Lindsey Graham’s claim that no fugitives have been prosecuted after gun background checks

at 06:00 AM ET, 04/04/2013


(Alex Wong/GETTY IMAGES)

“There are 9,000 people in 2010 that failed a background check who are felons on the run, and none of them were prosecuted.”

— Sen. Lindsey Graham (R-S.C.), interviewed on CNN’s “State of the Union,” March 31, 2013

Earlier this year, we detailed for readers some of the interesting statistics concerning the National Instant Criminal Background Check System (NICS), which is done through either the FBI or state agencies.

In 2010, the FBI referred about 76,000 denials of firearms to an arm of the Bureau of Alcohol, Tobacco, Firearms and Explosives (ATF), but after a review 90 percent were not deemed worthy of further investigation while another 4 percent turned out to be incorrect denials. But then even of the relatively small percentage of cases referred to ATF field offices, another quarter turned out to be a case of mistaken denial and most of the rest had no prosecutorial merit.

In the end, 62 cases were referred for prosecution, but most were declined by prosecutors or dismissed by the court. Out of the original 76,000 denials, there emerge just 13 guilty pleas.

Opponents of new gun control laws, such as Graham, have seized on those statistics to argue that “the current system we have that's clearly broken” and that it would be better to fix it before expanding background checks.

To some extent, that’s a matter of opinion. But it is worth exploring why so few denials end up being prosecuted — and to examine Graham’s factual claim that “none” of the “felons on the run” were prosecuted. (The FBI figures actually show nearly 14,000 fugitives were denied gun permits in 2010, not 9,000 as Graham said, but that’s a minor matter.)

 

The Facts

The key purpose of the background checks in the Brady law is to prevent certain individuals — particularly those with criminal records — from easily buying guns. But from its inception, few people have been prosecuted for lying on the application form. A 2000 General Accounting Office report and a 2004 Justice Department Inspector General report disclosed a lack of clear guidelines for prosecution but also indicated that these are simply hard cases to make.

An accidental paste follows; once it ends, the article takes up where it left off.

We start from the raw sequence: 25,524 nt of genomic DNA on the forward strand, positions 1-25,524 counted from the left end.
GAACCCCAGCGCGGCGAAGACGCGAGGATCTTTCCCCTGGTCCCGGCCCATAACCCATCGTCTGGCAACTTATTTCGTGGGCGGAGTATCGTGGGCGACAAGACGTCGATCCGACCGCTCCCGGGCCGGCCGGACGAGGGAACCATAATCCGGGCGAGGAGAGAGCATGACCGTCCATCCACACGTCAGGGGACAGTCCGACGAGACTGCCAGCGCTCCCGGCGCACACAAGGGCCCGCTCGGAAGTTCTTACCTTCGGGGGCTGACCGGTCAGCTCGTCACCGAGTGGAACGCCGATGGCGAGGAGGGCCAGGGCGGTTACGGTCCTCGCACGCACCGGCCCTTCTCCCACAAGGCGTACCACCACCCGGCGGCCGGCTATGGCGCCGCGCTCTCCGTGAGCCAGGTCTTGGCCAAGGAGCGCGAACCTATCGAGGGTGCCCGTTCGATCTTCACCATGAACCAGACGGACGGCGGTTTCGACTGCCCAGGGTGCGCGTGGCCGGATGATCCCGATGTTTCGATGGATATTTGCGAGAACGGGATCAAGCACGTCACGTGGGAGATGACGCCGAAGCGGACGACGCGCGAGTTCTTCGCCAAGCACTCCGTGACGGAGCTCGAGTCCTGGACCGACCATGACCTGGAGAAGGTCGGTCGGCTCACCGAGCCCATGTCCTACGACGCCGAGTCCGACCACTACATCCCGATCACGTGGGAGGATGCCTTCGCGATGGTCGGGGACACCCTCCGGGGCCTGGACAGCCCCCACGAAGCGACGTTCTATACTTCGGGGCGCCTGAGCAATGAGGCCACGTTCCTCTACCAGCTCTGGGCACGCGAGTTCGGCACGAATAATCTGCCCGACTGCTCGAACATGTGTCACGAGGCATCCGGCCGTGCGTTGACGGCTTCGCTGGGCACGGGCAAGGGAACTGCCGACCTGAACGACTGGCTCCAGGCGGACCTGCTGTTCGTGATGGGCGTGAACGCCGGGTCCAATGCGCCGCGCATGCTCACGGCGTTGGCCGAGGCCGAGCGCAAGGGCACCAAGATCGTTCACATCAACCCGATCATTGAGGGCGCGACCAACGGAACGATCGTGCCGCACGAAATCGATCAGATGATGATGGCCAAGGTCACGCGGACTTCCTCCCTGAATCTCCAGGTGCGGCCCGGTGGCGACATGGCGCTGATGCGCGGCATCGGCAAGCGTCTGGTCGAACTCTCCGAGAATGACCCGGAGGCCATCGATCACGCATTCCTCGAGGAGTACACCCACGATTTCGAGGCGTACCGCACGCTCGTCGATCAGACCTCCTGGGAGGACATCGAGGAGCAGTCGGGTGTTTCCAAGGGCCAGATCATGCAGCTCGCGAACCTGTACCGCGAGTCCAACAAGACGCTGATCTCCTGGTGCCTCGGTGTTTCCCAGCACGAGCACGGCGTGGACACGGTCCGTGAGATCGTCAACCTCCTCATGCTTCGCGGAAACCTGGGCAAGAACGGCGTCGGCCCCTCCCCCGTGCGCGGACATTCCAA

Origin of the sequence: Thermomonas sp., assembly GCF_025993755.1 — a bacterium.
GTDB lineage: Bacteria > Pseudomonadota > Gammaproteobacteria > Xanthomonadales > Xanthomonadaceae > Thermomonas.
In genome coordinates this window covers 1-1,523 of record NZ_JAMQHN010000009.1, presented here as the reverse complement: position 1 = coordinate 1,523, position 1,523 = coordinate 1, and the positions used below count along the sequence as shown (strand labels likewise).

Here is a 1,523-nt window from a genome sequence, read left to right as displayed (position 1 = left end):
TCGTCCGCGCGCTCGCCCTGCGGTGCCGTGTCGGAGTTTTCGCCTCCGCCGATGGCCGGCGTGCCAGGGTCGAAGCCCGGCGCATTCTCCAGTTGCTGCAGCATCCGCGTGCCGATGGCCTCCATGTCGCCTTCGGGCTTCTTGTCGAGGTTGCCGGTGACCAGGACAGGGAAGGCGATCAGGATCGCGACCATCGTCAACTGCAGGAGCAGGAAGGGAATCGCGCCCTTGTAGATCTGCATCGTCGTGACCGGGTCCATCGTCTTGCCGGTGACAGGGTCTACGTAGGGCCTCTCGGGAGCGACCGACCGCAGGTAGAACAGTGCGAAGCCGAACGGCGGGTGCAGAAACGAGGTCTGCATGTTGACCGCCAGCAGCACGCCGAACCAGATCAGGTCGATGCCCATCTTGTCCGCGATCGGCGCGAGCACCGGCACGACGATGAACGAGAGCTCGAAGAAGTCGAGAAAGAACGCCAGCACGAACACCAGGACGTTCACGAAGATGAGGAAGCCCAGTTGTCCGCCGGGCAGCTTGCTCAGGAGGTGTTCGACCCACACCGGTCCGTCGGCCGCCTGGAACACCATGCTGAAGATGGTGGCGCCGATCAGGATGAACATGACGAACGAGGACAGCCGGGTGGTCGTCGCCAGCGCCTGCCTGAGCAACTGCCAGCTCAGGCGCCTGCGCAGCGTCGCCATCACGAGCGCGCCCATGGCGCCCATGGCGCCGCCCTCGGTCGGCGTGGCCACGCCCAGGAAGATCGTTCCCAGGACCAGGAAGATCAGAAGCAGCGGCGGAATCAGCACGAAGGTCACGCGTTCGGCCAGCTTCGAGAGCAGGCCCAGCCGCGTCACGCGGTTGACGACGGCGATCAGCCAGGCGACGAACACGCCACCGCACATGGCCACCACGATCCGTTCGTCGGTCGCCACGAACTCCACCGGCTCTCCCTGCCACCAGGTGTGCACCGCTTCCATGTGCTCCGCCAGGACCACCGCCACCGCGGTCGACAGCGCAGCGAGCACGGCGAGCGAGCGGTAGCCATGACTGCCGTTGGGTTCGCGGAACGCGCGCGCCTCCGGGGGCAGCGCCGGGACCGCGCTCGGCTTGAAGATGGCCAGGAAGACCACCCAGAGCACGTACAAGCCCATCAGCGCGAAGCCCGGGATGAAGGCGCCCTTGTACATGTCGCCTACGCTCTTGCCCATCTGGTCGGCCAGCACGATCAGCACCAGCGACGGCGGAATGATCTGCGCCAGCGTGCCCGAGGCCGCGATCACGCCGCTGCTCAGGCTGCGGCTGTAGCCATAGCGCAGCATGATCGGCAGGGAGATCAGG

As the IG’s report stated:

We believe that the number of referrals and prosecutions is low because of the difficulty in obtaining convictions in NICS cases.  These cases lack “jury appeal” for various reasons.  The factors prohibiting someone from possessing a firearm may have been nonviolent or committed many years ago.  The basis for the prohibition may have been noncriminal (e.g., a dishonorable discharge from the U.S. military).  It is also difficult to prove that the prohibited person was aware of the prohibition and intentionally lied to the FFL [federally licensed dealer].  We were also told that in parts of the United States where hunting historically has been part of the regional culture, juries are reluctant to convict a person who attempted to purchase a hunting rifle.   

 

Testifying before Senate Judiciary Committee in March, Attorney General Eric H. Holder Jr. said he wanted to discuss with U.S. attorneys whether more cases could be brought. “There are reasonable explanations as to why we have those numbers,” he said, “but I want to make absolutely certain we are prosecuting all the people that we should who have been denied a gun, after failing the instant background system.”

But all prosecutors must make choices about the cases they pursue, as Graham, a former Air Force staff judge advocate, surely knows.

Indeed, Milwaukee police chief Edward A Flynn argued to Graham at a separate hearing in February that many of these cases are simply a paper chase.